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Eli Manning’s greatest Giants challenge is at hand

The answer is: never.

Eli Manning has taken every ride imaginable as he enters his 16th season with the Giants, but what comes next is a brand-new attraction that might as well be called “Eli’s last stand.’’

He cannot look frightfully at the possible perils ahead, do a heel-turn and get off the line. He must climb aboard, however unnerving it may be.

The competitor in Manning is always an underrated trait, and tucked beneath that stoic, sometimes blank demeanor resides a state of being heralded as consummate professional when he is winning, and bland and uninspiring when the Giants are losing.

Manning does not post videos (or anything else, for that matter) of himself “embracing the grind,” and the next time he puts himself above anyone else in revealing his detestation for losing will be the first time. He is called “Easy’’ for a reason, but what comes next is the most difficult challenge of his NFL existence.

His replacement arrives Thursday night for the start of a rookie minicamp.

Quarterbacks other than Eli Manning have come and gone from the building for a decade and a half, often barely noticed. Daniel Jones takes up habitation this weekend, and the Giants expect he resides therein well into the 2030s, when Manning’s name is up in the Ring of Honor and he returns from time to time for special team events, with perhaps a few flecks of gray peeking out around his temples.

Jones, drafted with the No. 6-overall pick, is unlike any of the hundreds of former Manning teammates in that his presence starts the clock on Manning’s expiration date. For the first time in his career, Manning is entering a season on the final year of his contract. So much has to go right for him and the Giants for there to be an extension into 2020. The team has to win, and Manning, at 38 years old, has to be a big reason why. The Over/Under betting line for the Giants in 2019 is 5.5 wins, so if they are a playoff contender, it will buck the odds in a big way.

Jones will not play right away, and the brain trust — general manager Dave Gettleman and head coach Pat Shurmur — is thrilled Jones gets to observe Manning at work. By all accounts, Jones will absorb like a sponge all the knowledge oozing from Manning.

With Manning entrenched as the starter, the Giants five times previously selected a quarterback in the draft — Andre Woodson in the sixth round in 2008, Rhett Bomar in the fifth round in 2009, Ryan Nassib in the fourth round in 2013, Davis Webb in the third round in 2017 and Kyle Lauletta in the fourth round in 2018. As threats to wrest the job away go, these were the equivalent of specks of dust quietly settling on Manning’s shoulder, able to be brushed aside easily if they were noticed at all.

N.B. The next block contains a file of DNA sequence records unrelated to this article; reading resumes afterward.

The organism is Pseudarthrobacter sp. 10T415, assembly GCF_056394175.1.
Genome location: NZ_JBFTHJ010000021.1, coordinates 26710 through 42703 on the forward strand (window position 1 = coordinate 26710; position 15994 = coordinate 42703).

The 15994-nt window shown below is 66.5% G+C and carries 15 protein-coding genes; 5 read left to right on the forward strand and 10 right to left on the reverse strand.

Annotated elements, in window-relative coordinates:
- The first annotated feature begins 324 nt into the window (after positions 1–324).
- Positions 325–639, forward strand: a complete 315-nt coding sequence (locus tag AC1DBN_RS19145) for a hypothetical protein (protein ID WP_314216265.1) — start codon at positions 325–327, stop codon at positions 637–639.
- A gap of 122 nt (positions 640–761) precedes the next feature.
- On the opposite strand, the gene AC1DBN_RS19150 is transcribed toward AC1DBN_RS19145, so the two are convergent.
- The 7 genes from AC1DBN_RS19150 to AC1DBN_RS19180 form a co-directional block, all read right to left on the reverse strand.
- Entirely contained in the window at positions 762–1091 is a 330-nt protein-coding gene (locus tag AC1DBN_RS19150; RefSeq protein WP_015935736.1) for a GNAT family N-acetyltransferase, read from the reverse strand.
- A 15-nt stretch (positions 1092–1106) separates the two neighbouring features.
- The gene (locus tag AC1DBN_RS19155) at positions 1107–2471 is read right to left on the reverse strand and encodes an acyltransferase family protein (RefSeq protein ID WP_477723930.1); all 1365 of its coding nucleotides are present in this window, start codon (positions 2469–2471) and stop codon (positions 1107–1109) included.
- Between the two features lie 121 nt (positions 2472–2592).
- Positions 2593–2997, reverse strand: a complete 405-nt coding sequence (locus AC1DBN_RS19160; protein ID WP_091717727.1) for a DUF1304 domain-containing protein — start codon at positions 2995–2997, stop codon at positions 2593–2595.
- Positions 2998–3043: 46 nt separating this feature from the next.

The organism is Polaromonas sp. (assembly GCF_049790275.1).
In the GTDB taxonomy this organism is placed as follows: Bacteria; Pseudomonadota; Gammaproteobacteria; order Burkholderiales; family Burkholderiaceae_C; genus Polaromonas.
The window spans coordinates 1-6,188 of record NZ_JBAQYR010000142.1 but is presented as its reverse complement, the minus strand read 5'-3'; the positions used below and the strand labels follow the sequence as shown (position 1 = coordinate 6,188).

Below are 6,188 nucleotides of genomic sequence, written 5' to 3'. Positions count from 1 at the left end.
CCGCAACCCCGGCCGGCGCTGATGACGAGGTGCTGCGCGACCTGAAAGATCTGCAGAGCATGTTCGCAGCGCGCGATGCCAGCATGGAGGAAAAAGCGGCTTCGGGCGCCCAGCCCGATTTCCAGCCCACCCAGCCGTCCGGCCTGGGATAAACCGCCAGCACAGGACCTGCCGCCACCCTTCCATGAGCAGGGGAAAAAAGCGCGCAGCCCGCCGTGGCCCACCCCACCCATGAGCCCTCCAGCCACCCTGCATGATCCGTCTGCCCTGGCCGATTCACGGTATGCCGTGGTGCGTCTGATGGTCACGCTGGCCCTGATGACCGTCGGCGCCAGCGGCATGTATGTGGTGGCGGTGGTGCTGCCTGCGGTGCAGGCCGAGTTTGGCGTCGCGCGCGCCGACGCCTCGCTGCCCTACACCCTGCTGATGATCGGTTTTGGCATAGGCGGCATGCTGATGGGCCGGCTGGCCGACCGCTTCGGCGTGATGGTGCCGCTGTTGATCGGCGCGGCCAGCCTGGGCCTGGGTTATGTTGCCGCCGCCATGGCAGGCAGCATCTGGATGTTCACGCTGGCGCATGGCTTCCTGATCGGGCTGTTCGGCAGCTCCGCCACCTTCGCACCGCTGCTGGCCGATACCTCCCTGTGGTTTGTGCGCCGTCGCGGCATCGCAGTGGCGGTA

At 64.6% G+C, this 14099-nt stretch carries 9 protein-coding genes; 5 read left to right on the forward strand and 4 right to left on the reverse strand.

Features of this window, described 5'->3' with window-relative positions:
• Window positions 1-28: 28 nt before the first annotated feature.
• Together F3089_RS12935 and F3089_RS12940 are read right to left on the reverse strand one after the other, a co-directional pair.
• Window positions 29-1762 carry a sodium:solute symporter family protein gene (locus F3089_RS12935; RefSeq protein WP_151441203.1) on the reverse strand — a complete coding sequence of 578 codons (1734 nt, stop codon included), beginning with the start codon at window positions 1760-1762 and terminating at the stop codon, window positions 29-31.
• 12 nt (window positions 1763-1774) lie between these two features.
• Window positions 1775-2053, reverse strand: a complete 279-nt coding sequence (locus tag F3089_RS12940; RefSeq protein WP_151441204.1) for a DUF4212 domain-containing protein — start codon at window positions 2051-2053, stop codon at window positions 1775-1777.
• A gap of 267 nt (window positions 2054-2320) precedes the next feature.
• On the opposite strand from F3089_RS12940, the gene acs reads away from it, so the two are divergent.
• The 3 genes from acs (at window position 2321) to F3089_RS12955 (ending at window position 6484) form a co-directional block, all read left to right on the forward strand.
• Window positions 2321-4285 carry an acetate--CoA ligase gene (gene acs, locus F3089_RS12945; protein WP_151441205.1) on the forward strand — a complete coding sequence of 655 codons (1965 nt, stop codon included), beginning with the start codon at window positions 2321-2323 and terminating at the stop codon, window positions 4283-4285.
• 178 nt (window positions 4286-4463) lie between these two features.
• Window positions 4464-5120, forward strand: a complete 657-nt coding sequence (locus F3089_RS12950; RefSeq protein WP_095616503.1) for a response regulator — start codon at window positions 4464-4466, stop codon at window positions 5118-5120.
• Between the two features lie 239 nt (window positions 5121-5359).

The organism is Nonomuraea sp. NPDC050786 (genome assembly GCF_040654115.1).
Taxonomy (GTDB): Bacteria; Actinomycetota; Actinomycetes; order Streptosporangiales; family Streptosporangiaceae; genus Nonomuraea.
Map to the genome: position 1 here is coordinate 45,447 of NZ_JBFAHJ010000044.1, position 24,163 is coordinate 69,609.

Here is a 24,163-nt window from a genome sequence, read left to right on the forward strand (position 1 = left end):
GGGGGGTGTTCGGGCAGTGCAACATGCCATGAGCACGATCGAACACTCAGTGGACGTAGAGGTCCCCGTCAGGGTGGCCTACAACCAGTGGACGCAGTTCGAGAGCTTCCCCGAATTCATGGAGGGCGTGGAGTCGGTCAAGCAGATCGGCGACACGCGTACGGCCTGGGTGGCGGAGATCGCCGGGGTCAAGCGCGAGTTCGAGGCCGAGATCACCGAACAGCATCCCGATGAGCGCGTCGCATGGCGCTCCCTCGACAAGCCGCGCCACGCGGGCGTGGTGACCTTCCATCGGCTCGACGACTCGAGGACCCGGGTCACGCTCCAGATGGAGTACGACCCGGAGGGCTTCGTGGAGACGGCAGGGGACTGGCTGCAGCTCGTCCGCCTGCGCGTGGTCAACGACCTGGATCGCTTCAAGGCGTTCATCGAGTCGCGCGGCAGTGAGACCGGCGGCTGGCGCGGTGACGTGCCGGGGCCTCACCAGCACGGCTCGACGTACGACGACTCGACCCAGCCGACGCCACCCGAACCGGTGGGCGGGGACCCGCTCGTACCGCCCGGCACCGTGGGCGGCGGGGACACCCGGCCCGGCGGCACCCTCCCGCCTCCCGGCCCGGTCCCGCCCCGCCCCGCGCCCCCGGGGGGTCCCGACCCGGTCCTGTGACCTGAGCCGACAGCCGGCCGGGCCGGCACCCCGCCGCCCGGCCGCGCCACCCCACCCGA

When Nassib arrived as the 110th player taken in 2013, then-GM Jerry Reese famously (or infamously) said, “If he doesn’t ever play, that would be great.’’ As it turned out, Nassib achieved the greatness thrust upon him.

Manning knows what to expect, and there has never, ever, been this much pressure to perform in order to keep hold of his offense. He was there in 2004 when the Giants signed Kurt Warner as a one-year placeholder. Warner, a Super Bowl winner five years earlier with the Rams, needed a team and playing time to resurrect his career. The Giants needed a stable veteran to play at a reasonable level and, just as important, to accept an impending demotion. The end for Warner came after nine games.

Ready or not — and he was not — Eli Manning got the call, ushering in a new era of Giants football.

All these years later, some close to Manning see a renewed vigor in his arm and his feet, saying his fitness and flexibility have a turn-back-the-clock quality. He will need to summon every fiber of muscle memory in order to lift his team and allow the franchise to stiff-arm the inevitable and considerable fan-fueled pressure for change after a bad interception, a bad series, a bad game or a bad stretch. Jones is 21 and has time but there is only so much more losing Manning’s reign can withstand.

There are some around Manning who firmly believe he will defy the odds and get a new deal to return in 2020. That is looking ahead too far. Once the season starts, his starting job security is not game to game. More like month to month. Daniel Jones is on the scene now, and that changes everything.

Original article: https://nypost.com/2019/05/01/the-greatest-challenge-of-eli-mannings-giants-career-is-at-hand/

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